Jonathan in Chaska is a homeowners community which stretches across 2,200 acres, 23 neighborhoods, and includes approximately 8,000 of the city’s residents. As the largest HOA in Minnesota, Jonathan has 20 miles of paved trails and 100 acres of common space with 19 tot lots, 34 neighborhood entrance monument areas, 40 sheltered mail stations and bus stops, community vegetable gardens, several historic landmarks including two old German family farm houses (each circa 1900), and a popular winter "sliding hill” recreation area. Jonathan also owns and maintains the Lake Grace beach area and pavilion.
"The decision to hire a professional property management company a couple of years ago was crucial to our Association’s future,” says Jonathan President Nate Bostrom. "Now the Board can spend more of its time and efforts focusing on innovation, visioning and leading this, the largest homeowners association in Minnesota.”
Jonathan provides a wide array of property maintenance services and solutions: landscaping/pond maintenance, snow removal, grounds keeping, irrigation, shelter maintenance, trails/trees maintenance, maintenance supplies and repairs, contracted labor, and refuse removal.
By offering as many "in-house” services as possible – as opposed to contracting out to vendors – Jonathan delivers substantial annual savings to its homeowners. Also, all of its tools, equipment, and motorized maintenance vehicles are owned outright. This gives the Association powerful leverage for holding down annual maintenance costs for the thousands of Chaska residents who live in Jonathan neighborhoods.
The tools, equipment and maintenance vehicles are currently being stored in the Lake Grace pavilion, which was designed as a recreational facility among the beach front amenities of Lake Grace. However, for most of the past decade this original intent has been thwarted by the extended "temporary” solution of storing maintenance resources in this building – and homeowner discontent has been increasing.
The Lake Grace pavilion is a two mile round trip from the Association headquarters. Access, via pick-up truck, is accomplished by driving on a paved recreational biking/hiking trail. Special care must be taken by maintenance staff on each round trip as there are often multiple groups of school children, homeowners, and other Chaska residents using this trail in the recreational manner for which it was intended.
In April 2009 the Jonathan Board included an equipment storage assessment on its list of strategic priorities. The exhaustive research produced a compilation of 32 data points across 6 different management categories (staff efficiency factors, environmental considerations, aesthetic concerns, staff and asset security advantages, a needs analysis, and a cost-benefit evaluation) which was presented to the Jonathan Board at its October 2009 meeting. In the opinion of Board member Maria Awes, the information compiled and provided by the property manager was "extremely impressive, very thorough and complete. It gave us all the data we needed, including a complete inventory and status of all our tools and equipment.” Board members voted unanimously to move forward and construct an equipment storage facility at the Association headquarters, as was recommend by the property manager.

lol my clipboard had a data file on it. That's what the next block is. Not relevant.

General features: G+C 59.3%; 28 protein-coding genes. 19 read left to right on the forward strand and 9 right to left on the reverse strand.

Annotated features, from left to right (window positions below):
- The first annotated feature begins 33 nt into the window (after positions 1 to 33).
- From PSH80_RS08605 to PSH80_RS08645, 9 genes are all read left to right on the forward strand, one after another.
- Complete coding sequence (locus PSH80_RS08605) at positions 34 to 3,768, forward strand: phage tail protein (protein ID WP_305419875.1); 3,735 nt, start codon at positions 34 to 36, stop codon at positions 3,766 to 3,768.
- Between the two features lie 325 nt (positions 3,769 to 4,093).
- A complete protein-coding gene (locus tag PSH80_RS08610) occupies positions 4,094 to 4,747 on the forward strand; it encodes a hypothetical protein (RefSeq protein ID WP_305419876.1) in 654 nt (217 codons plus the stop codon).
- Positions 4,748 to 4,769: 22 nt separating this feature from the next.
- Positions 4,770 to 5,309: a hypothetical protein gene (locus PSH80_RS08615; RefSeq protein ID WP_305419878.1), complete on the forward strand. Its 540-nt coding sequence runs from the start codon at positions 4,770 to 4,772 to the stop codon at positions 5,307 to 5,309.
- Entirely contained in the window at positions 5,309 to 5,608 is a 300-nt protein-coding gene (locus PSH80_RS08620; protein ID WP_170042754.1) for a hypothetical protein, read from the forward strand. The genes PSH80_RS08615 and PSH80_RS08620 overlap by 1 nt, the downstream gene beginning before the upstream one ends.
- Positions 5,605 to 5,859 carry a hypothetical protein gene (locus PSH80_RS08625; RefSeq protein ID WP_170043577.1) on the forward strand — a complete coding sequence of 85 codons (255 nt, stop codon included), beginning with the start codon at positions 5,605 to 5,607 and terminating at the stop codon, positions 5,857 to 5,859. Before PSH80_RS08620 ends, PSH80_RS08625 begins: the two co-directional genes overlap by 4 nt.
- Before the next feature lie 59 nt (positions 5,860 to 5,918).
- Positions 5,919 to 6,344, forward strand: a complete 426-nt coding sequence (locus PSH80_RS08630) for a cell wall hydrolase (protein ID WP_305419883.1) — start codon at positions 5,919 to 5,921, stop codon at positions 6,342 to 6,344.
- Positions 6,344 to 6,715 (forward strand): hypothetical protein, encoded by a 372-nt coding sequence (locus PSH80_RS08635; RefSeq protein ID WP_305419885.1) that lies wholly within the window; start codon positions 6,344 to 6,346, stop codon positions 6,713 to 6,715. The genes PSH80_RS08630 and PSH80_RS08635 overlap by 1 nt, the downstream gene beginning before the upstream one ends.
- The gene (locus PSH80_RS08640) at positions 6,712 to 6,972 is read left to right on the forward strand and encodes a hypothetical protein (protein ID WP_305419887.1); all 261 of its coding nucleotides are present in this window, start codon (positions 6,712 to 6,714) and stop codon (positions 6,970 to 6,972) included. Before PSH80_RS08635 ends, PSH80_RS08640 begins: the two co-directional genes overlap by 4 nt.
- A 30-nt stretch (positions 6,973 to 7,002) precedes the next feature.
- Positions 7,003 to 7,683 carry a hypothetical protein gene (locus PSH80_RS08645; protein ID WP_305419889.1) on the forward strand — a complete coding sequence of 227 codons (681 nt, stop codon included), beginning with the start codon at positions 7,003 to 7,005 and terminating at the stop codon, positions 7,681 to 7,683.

Even though a project of this size will require substantial "up front” financial commitment, the Board believes it’s in the best long-term interest of all its homeowners to have an equipment storage facility in a central location and physically near to the staff offices. The decision is projected to produce an annual average savings in staff time, salary costs and fuel charges equal to the purchasing power (based upon current contract rates) of dozens of additional boulevard trees throughout all 23 Jonathan neighborhoods.
"Our professional property management company came through for us in a big way,” said Board member Jim Battenberg. "They provided us with a ‘big picture’ focus and it made our decision as a Board an easy one to make.”
The City of Chaska – via its Heritage Preservation Commission, Planning Commission, and the City Council – has since approved Jonathan’s request for a conditional use permit for the building of an equipment storage facility. The start of construction is planned for later this spring and summer.
"One of the most important assignments of an association Board is to maintain and improve all of the physical amenities and facilities,” says Bostrom. "This includes preparing recommendations and appropriate budgets based upon our known current and perceived future needs. As a group of volunteer directors, the Jonathan Board has come to rely heavily upon the experience and professional expertise of our property management company in serving our homeowners.”